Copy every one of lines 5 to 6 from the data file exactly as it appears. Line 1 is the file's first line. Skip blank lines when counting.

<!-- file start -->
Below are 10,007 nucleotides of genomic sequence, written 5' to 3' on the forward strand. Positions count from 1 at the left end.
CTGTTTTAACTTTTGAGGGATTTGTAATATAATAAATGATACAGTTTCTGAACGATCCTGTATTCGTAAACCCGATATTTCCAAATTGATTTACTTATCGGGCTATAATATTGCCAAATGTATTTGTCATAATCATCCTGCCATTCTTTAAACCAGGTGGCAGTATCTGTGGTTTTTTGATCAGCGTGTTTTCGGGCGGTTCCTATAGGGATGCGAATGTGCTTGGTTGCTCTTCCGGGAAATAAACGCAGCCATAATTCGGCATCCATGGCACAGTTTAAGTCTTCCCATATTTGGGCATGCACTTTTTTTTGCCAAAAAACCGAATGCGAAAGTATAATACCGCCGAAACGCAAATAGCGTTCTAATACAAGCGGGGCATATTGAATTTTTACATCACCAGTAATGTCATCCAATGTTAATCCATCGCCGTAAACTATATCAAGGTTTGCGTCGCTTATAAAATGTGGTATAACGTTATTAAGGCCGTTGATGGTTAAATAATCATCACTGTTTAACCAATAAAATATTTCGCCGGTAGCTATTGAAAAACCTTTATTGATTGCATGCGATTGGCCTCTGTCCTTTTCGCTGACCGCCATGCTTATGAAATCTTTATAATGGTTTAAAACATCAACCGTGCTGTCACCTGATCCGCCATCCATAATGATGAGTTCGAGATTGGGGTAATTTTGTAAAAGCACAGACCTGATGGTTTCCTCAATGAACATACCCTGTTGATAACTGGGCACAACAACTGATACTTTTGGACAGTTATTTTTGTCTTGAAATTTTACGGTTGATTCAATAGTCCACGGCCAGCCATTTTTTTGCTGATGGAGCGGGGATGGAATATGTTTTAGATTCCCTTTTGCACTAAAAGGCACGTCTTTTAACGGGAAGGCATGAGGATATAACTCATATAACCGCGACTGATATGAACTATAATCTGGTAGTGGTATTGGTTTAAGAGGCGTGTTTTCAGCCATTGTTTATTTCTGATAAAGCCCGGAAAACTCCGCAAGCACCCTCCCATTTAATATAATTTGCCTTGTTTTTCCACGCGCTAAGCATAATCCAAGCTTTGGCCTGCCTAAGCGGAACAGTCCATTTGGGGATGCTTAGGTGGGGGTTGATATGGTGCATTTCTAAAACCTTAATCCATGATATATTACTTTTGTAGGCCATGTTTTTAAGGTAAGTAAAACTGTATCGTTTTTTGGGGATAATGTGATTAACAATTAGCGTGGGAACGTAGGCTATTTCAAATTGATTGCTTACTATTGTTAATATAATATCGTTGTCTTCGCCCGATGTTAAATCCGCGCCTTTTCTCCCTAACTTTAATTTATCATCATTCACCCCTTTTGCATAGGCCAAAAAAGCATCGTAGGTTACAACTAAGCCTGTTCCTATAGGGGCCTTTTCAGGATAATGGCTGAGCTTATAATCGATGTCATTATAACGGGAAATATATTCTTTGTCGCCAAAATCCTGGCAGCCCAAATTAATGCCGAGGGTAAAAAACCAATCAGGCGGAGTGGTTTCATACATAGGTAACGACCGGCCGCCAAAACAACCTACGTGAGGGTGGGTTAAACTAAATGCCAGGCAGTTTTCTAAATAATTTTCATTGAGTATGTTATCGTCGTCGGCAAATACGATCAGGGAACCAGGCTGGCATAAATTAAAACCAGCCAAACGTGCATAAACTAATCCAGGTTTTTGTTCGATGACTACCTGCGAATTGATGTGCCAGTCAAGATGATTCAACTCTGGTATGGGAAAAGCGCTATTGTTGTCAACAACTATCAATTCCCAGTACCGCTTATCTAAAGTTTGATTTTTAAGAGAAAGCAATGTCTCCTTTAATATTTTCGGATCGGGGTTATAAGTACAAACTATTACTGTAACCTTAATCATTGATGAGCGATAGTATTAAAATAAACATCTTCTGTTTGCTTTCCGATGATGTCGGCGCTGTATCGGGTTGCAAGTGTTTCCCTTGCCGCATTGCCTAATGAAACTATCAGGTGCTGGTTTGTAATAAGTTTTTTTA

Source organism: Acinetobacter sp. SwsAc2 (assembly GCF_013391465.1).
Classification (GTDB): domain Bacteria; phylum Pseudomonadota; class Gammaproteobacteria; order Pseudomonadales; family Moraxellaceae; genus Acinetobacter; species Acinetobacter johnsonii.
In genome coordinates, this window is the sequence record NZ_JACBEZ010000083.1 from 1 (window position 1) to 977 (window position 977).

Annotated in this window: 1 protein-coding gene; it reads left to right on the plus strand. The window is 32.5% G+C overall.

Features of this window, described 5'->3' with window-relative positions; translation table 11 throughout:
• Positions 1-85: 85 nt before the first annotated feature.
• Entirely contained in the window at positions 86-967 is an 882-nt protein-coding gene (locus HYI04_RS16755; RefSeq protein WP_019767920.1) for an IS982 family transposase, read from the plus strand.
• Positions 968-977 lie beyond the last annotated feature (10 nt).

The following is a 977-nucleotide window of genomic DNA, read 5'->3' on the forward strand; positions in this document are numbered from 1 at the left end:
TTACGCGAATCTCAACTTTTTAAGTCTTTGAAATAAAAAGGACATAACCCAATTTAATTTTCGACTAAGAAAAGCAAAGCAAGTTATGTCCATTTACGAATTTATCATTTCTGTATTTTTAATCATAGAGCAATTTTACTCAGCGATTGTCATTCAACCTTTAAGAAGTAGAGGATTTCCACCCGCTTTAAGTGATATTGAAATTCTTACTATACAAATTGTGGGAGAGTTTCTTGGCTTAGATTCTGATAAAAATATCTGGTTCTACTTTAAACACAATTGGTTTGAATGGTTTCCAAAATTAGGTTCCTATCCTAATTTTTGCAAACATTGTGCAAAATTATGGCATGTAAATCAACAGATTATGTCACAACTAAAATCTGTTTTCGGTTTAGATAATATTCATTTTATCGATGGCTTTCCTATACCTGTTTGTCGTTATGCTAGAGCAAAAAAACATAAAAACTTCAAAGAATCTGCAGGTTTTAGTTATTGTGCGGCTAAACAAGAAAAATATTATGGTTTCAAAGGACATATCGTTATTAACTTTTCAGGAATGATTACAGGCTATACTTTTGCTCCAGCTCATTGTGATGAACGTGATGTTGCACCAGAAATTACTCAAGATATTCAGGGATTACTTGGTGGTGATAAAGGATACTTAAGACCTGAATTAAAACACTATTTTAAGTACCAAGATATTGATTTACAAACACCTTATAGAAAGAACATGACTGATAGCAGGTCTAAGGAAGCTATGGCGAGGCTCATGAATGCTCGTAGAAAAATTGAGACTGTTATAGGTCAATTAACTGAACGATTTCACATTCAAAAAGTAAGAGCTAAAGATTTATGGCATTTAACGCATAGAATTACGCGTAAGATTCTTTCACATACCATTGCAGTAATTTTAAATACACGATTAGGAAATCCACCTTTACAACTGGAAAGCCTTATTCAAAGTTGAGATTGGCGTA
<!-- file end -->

In genome coordinates, this window is the sequence record NZ_JACBEZ010000083.1 from 1 (window position 1) to 977 (window position 977).

Annotated in this window: 1 protein-coding gene; it reads left to right on the plus strand. The window is 32.5% G+C overall.